Swaps Show Poloz Outpacing Fed in Tightening Odds: Canada Credit

Photographer:Cole Burston/Bloomberg

Bank of Canada Governor Stephen Poloz. Close

Bank of Canada Governor Stephen Poloz.

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Photographer:Cole Burston/Bloomberg

Bank of Canada Governor Stephen Poloz.

The bond market is starting to price in a greater probability the Bank of Canada will raise interest rates next year before the Federal Reserve with consumer-price increases outstripping those in the U.S.

Trading in interest-rate products shows the chances for a Canadian rate increase in the second quarter of 2015 are about 50 percent, according to calculations by Royal Bank of Canada based on banker’s acceptances contracts, the Canadian Dollar Offered Rate and overnight index swaps. The odds the Fed will raise rates at any of its four meetings in the first half of next year are below 50 percent, Bloomberg calculations based on overnight-index swaps show.

Bank of Canada Governor Stephen Poloz’s case that the risk of deflation must be countered by extending a four-year pause in rate increases is also being undermined by consumer-price gains that have topped the central bank’s forecast for three consecutive months.

“The market is now pricing in the possibility of first or second quarter of 2015,” Greg Moore, senior currency strategist at Royal Bank of Canada, said by phone from Toronto June 25. “The market has already priced out his easing bias.”

Official Guidance

Poloz, the former head of Canada’s export credit agency, has said since January that a weak dollar is needed for an export-led recovery, and that he can’t rule out a rate cut. Poloz surprised investors by abandoning language in October that higher rates would become appropriate, a warning repeated by predecessor Mark Carney for a year.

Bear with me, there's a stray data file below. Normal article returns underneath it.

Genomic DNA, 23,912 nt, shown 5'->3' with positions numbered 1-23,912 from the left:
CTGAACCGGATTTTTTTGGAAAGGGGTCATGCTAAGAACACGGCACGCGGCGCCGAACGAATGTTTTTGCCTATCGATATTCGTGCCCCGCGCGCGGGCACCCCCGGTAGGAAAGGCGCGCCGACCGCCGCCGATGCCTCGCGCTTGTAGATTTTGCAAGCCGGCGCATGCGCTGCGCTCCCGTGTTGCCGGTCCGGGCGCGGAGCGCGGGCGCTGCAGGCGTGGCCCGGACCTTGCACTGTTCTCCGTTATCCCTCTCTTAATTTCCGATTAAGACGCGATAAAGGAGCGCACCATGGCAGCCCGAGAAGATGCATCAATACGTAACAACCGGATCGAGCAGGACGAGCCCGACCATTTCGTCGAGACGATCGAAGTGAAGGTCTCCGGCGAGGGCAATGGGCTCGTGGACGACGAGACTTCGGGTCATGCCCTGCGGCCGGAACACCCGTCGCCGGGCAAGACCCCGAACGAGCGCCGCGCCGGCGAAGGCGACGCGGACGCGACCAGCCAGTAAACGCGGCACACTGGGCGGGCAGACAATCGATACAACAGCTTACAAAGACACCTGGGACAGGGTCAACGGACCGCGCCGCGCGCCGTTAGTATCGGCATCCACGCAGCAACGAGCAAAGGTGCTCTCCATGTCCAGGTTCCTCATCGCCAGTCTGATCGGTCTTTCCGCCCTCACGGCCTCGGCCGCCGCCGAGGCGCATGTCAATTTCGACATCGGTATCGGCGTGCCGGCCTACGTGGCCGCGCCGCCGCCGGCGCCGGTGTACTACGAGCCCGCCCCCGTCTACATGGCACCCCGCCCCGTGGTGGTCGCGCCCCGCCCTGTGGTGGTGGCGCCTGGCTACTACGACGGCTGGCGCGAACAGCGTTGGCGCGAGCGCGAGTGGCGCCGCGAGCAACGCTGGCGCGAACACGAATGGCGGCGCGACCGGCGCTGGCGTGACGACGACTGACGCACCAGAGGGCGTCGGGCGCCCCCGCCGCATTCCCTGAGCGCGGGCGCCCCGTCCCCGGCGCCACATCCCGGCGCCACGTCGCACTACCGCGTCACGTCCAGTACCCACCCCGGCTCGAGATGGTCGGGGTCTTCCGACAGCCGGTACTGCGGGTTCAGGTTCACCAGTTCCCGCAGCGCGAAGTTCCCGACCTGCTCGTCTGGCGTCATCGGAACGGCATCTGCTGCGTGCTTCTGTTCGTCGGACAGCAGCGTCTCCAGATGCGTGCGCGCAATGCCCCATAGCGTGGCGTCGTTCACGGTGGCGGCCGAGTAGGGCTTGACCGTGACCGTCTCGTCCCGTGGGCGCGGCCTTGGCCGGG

“You’ve had a central bank talking about two-sided risk, and you have economic data that tells the market there’s only one side,” Steven Englander, the global head of G-10 foreign-exchange strategy at Citigroup Inc., said in a telephone interview June 23. “It’s basically a mixture of stalling and praying for rain.”

The latest forecasts by economists show the Bank of Canada and the Fed increasing rates in the third quarter of 2015. The Fed has maintained its target for overnight loans between banks at a range of zero to 0.25 percent since 2008. The Bank of Canada has kept its key rate at 1 percent since 2010.

Swap Spread

Overnight index swaps, or OIS, which give traders predictions on what rates will average for the term of the swap, indicate a faster timetable for Canada. The London interbank offered rate-OIS spread, the measure of bank lending, was 27.3 basis points, compared with 12.47 basis points for the U.S. rate at 8:30 a.m. in Toronto.

Poloz will deliver the central bank’s next rate decision and its quarterly forecasts, known as the monetary policy report, on July 16.

Inflation exceeded the Bank of Canada’s 2 percent target last month for the first time in more than two years, an unexpected acceleration led by energy costs, Statistics Canada said June 20 from Ottawa. The consumer price index rose 2.3 percent from a year earlier following April’s 2 percent gain, belying the Bank of Canada’s April 16 prediction that inflation will return to its target in the first quarter of 2015.

“Inflation is increasing, which suggests that the BoC governor should eventually need to adjust his speech accordingly,” said Hendrix Vachon, senior economist at Desjardins Securities Inc. in Montreal.

Vachon, the most accurate forecaster of major currencies for the four quarters ended March 31, projects the Canadian dollar will appreciate to C$1.075 per U.S. dollar by the end of the year. The Canadian currency climbed to C$1.0678 today, the strongest since Jan. 6.

“We expect a less dovish tone by the end of the year” from the Bank of Canada, Vachon said.

To contact the reporters on this story: Cecile Gutscher in Toronto at cgutscher@bloomberg.net; Ari Altstedter in Toronto at aaltstedter@bloomberg.net

To contact the editors responsible for this story: Dave Liedtka at dliedtka@bloomberg.net Greg Storey

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